The sentence "after neutralizing later migrations" is supposed to solve the problem, but as far as I understand it will not end it, because the researchers have no way of knowing who the original population is and who is the invader in many cases.
    For comparison, it's like taking a sample of 100 Americans and trying to understand the island
    There is a working assumption here that the Egyptians living in Egypt today are similar to those who lived there 60,000 years ago and this is simply not historically true. This assumption of work can only be on isolated populations and this is not the case.

  2. As others have commented here, there is a big problem with this study. Genetically, the Egyptians are closer to the Eurasian world, but also historically, for at least the last 5,000 years, if not longer, the Egyptians have been in contact with the Eurasian world much, much more than the Ethiopians.
    It is hard for me to assume that most of the migration out of Africa was through the Sahara desert. It is clear to me that he was not always speaking, but in terms of terrain conditions, fishing, etc. - it is clear that the route through Bab al-Mandab and along the coastlines of the Arabian Peninsula seem much more logical.

  3. Your question is legitimate Roy
    How do you really manage to differentiate between changes in genetic diversity due to Homo sapiens migration from a few tens of thousands of years ago and late changes in genetic diversity of the last few thousand years?
    (For example: the Roman conquest, the Nubian invasion and the Arab migration)
    How is "neutralization of late migrations" actually carried out?
    Anyone with a background in the field willing to volunteer an explanation?

  4. I didn't exactly understand the explanation - surely these are different periods, the problem is that the samples were taken today, after the mixing. In other words, if we had carried out the same test ten thousand years ago, or then perhaps we would have discovered a greater closeness of the Ethiopians to the Eurasian world, or at least the same degree of closeness between the two populations (and if the greater closeness observed today simply originates from a later mixing between the population between the more ancient Egyptian and a Eurasian population, and not the Egyptians being the previous link to the Eurasians)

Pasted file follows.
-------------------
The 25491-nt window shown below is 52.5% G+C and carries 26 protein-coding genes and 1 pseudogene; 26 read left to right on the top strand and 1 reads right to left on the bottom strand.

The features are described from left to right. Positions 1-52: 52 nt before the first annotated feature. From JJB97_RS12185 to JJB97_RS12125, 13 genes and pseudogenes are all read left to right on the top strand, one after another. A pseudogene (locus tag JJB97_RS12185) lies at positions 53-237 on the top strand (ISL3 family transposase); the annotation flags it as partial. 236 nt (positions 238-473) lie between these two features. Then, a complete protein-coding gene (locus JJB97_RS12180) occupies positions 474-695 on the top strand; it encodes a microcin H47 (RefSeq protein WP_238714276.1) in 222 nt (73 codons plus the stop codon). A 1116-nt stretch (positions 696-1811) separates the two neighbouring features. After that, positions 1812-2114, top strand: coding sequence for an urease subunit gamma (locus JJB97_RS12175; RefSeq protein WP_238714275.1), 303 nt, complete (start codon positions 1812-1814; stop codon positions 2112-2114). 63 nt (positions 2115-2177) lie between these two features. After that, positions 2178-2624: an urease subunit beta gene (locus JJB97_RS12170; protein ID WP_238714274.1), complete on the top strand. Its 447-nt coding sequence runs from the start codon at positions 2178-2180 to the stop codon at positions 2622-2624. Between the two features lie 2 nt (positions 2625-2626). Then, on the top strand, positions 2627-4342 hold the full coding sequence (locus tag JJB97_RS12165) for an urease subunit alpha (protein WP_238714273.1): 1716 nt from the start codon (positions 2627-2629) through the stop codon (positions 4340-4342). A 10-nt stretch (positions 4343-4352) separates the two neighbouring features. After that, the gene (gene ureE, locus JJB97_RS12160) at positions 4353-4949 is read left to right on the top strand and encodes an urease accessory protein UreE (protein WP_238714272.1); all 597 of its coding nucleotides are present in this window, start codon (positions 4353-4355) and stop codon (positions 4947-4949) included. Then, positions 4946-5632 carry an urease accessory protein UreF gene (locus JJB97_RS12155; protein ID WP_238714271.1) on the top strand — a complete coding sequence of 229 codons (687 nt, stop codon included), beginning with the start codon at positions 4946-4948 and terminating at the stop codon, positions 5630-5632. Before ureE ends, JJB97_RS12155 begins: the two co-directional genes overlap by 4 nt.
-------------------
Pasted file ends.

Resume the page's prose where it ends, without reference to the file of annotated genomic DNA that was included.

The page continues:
5. You are confusing different periods!
    The article talks about much earlier times compared to your example, your example talks about relatively modern times in comparison, see this link to understand the period:

    The spread of the intelligent man (Homo sapiens) began when he reached the Middle East about 70,000 years ago and from there to South Asia about 50,000 years ago and from there to Australia about 40,000 years ago and broke into areas that Homo erectus did not reach. The wise man reached Europe about 40,000 years ago and East Asia and North America about 30,000 years ago.

  6. But Egypt interacted with the non-African environment much more than Ethiopia, if only because of the Arab occupation (not to mention its location near the Mediterranean Sea, which allowed the invasion of the Sea Gentiles, etc.), so that the Egyptians of today are obviously the result of mixing between the original inhabitants of Egypt to the 'Eurasian' population. Does the original article ignore this or is it a missing summary?